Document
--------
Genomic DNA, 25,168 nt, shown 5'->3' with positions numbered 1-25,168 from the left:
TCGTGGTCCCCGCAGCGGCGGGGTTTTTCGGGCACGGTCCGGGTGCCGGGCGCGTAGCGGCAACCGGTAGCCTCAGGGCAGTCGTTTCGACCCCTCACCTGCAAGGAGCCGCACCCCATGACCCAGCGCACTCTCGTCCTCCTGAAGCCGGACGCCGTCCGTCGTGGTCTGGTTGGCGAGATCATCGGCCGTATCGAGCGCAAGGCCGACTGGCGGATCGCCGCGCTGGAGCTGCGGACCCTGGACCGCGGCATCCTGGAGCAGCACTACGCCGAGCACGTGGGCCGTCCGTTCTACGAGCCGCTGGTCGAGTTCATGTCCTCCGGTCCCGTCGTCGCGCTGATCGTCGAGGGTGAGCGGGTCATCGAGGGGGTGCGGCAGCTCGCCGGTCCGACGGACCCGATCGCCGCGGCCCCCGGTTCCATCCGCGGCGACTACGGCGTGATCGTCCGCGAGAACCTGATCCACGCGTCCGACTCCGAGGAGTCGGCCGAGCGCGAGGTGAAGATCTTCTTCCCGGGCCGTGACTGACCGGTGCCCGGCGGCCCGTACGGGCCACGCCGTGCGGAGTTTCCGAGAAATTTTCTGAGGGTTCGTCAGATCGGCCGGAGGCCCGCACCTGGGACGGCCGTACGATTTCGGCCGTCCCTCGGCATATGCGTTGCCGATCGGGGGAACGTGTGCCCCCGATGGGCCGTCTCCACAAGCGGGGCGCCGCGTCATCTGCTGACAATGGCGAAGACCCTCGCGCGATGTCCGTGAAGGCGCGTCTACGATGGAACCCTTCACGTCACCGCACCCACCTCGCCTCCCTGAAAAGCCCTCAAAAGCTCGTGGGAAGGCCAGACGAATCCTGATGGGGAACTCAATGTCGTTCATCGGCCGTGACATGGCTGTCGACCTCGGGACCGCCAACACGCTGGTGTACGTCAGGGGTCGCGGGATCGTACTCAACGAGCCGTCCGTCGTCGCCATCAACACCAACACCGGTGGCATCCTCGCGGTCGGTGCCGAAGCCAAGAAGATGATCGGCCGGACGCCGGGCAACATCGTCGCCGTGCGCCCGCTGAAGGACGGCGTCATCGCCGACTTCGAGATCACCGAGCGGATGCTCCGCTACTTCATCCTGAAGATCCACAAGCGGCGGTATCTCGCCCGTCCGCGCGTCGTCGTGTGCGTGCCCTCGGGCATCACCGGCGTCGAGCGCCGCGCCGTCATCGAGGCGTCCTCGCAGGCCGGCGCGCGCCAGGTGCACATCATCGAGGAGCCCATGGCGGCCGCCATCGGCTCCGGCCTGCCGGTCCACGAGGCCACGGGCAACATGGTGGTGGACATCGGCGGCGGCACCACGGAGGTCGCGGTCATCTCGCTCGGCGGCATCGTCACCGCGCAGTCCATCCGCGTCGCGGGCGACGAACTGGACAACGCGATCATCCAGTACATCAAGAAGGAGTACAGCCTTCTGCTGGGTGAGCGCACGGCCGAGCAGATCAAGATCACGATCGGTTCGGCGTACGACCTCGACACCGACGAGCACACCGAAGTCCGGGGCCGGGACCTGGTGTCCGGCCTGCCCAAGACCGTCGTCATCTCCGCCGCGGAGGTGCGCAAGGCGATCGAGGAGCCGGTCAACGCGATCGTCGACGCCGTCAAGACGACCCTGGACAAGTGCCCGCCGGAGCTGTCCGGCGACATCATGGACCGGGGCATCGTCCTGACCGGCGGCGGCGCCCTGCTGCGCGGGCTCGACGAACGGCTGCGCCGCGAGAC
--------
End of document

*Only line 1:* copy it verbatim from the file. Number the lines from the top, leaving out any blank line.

Genomic DNA, 25,168 nt, shown 5'->3' with positions numbered 1-25,168 from the left: